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DiAlogue 06

A Conversation on Worker Benefits and Pay with Teresa Ghilarducci wisdom and experience can help other workers. Or seniority rights move them into easier physical jobs. Or they get the respect that older people need and deserve in the workplace. But the other possibility is that they’re being put in secondary jobs and in secondary, subordinated positions. Either is possible, as is some place in between. I’m looking at data and other evidence to decide whether older workers are being treated well or poorly and what function they have in the capitalist system.


Teresa Ghilarducci Irene and Bernard L. Schwartz Professor of Economics and Policy Analysis

[00:00:00.00] Interviewer: Can you describe your general research interests as well as your intellectual trajectory? What are you doing now, and what do you want to do in the future? [00:00:20.24] Teresa Ghilarducci: I have always been interested in jobs, people, pay, and power. In economics that is called labor economics. I aim to change the core curriculum on how to understand wages, unemployment, and compensation— especially paid time off—pensions and health care. I am fascinated with the interaction of workplace employee benefit plans and the larger issues of the government’s responsibility in maintaining the economy and maintaining equity in the labor market. Those topics frame almost all of my research questions. Specifically, I am working on two problems. One is, Will the proletarianization of older workers lower the wages, hours, and working conditions of young and older workers through increased competition? The research question is, What happens when older people have to work more because they don’t have pensions? How will older people working more affect their own bargaining power and the bargaining power of others? The second problem is the way older workers are being used in the economy. We have a number of hunches about how they might be used. One might imagine a happy scenario in which older workers are used in places where their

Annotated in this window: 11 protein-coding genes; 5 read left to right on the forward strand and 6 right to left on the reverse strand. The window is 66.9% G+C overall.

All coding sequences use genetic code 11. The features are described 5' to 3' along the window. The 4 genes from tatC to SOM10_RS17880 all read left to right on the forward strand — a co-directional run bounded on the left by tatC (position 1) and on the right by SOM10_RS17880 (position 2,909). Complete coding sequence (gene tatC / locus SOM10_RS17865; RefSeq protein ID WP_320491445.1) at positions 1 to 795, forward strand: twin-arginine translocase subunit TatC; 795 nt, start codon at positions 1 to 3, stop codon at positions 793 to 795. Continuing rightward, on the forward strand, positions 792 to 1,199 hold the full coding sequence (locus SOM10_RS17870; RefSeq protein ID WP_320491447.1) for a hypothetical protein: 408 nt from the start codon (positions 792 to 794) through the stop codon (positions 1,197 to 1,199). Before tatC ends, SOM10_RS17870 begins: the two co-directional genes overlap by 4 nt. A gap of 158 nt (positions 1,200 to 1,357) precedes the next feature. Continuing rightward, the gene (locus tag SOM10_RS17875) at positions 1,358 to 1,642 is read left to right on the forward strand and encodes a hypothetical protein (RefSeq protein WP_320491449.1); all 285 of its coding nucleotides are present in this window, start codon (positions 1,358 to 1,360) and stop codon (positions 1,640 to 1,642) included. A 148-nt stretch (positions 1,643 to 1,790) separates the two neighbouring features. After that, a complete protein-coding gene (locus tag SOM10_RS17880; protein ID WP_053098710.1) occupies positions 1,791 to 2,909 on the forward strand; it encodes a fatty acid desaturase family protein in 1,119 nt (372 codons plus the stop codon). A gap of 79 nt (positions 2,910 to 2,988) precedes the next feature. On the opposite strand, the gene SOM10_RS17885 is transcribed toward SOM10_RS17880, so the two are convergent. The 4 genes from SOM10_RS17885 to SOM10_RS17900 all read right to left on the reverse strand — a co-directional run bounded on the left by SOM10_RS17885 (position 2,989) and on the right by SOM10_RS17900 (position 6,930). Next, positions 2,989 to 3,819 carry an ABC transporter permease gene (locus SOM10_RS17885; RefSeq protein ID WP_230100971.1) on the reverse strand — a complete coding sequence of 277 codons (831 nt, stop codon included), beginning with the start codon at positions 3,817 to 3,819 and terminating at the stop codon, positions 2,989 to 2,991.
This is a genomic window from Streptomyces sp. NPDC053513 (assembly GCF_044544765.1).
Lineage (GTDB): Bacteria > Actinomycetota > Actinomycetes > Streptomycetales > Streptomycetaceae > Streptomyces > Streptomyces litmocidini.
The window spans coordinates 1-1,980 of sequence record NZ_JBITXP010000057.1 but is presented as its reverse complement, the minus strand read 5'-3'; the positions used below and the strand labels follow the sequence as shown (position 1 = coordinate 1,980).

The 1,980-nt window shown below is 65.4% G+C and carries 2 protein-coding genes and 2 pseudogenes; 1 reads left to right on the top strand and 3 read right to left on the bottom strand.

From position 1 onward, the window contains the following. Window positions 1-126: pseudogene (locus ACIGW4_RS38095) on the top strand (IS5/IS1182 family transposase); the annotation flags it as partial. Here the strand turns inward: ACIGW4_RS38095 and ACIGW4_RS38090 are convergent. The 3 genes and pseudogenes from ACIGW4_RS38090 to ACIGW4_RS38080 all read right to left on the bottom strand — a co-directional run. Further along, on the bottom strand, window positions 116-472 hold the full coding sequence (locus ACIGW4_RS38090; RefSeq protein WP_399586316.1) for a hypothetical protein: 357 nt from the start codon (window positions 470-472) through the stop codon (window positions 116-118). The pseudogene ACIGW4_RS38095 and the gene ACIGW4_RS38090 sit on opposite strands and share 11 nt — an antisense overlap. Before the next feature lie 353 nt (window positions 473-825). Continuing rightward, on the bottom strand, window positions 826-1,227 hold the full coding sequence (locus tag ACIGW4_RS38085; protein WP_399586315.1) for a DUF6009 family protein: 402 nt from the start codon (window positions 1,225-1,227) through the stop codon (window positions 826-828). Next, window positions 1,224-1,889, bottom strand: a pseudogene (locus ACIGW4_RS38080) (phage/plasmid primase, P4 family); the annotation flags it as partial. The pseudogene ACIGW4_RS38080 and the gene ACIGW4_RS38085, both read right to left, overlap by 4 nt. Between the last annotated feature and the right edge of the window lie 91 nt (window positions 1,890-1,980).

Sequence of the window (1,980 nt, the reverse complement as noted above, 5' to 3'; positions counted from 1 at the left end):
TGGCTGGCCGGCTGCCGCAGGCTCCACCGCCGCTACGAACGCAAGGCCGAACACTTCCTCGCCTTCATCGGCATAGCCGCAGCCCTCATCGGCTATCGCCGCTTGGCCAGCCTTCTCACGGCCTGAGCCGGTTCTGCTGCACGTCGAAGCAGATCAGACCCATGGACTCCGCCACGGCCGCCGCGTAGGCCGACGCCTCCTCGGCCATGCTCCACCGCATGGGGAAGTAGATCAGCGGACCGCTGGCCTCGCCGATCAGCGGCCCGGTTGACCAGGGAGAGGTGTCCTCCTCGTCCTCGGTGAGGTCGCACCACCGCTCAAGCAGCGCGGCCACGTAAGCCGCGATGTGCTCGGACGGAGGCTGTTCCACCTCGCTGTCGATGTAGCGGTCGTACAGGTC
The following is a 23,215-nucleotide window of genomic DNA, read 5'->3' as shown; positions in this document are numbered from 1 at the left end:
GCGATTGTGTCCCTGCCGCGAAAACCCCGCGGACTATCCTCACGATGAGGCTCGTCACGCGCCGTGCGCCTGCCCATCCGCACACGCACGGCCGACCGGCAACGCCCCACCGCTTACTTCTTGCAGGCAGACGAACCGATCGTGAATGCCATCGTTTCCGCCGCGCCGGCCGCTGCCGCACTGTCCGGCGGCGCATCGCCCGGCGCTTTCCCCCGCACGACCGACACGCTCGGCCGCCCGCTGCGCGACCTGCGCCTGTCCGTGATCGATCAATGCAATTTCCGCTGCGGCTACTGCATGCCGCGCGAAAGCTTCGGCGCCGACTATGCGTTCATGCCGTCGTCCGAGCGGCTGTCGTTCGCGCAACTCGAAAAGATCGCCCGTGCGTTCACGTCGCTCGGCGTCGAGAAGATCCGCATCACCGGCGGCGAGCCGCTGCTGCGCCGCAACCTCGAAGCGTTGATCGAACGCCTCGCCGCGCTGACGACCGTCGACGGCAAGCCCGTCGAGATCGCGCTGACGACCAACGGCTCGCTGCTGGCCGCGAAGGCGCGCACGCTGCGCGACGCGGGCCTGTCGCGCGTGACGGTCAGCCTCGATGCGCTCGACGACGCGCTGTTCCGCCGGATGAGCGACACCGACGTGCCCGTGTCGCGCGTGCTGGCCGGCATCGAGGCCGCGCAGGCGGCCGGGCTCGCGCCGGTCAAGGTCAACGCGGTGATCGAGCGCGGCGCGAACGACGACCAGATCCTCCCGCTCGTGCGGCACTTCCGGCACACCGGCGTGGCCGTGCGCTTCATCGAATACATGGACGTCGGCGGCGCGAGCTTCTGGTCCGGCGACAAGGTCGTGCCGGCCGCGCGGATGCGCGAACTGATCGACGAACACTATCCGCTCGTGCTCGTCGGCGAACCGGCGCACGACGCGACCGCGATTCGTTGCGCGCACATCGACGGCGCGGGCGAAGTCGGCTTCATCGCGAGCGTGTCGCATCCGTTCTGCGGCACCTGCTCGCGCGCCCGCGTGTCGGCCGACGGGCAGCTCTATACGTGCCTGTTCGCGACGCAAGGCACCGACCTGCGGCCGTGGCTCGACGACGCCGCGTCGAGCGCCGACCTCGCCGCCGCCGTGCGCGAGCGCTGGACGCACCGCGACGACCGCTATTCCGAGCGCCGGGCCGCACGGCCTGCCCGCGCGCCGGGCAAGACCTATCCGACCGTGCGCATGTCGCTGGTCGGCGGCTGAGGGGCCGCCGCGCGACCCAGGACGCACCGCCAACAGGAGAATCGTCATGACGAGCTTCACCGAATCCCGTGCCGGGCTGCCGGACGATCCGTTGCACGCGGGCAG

[00:03:29.21] IN: NSSR has a tradition of interdisciplinary work and heterodox education. How does that apply to the way you teach or the way you conduct research? [00:03:45.11] TG: At other universities, scholars might view the problems of diminished pensions through the lens of individual choice and people not saving enough. But at The New School, we know that an individual is just one part of the explanation of how things work. We recognize that individuals are embedded in groups and groups are sorted into economic classes, and society and politics determine how much influence each class has. So I don’t place the blame for the lack of security for older people with the individual worker; I see the outcome as part of a set of power relationships. That’s very much in the New School tradition. The way NSSR’s traditions inform my teaching is that almost all my students are engaging with some public policy question. They see their work as having to be accountable to their society. I’m grateful to be in the academy, and I have a responsibility to the public for being given this very protected and responsible job. I pass that sentiment on to my students. [00:06:31.16] IN: How would you describe the way you work with graduate students? What would you want to say to prospective students to encourage the right students to want to come here and study?

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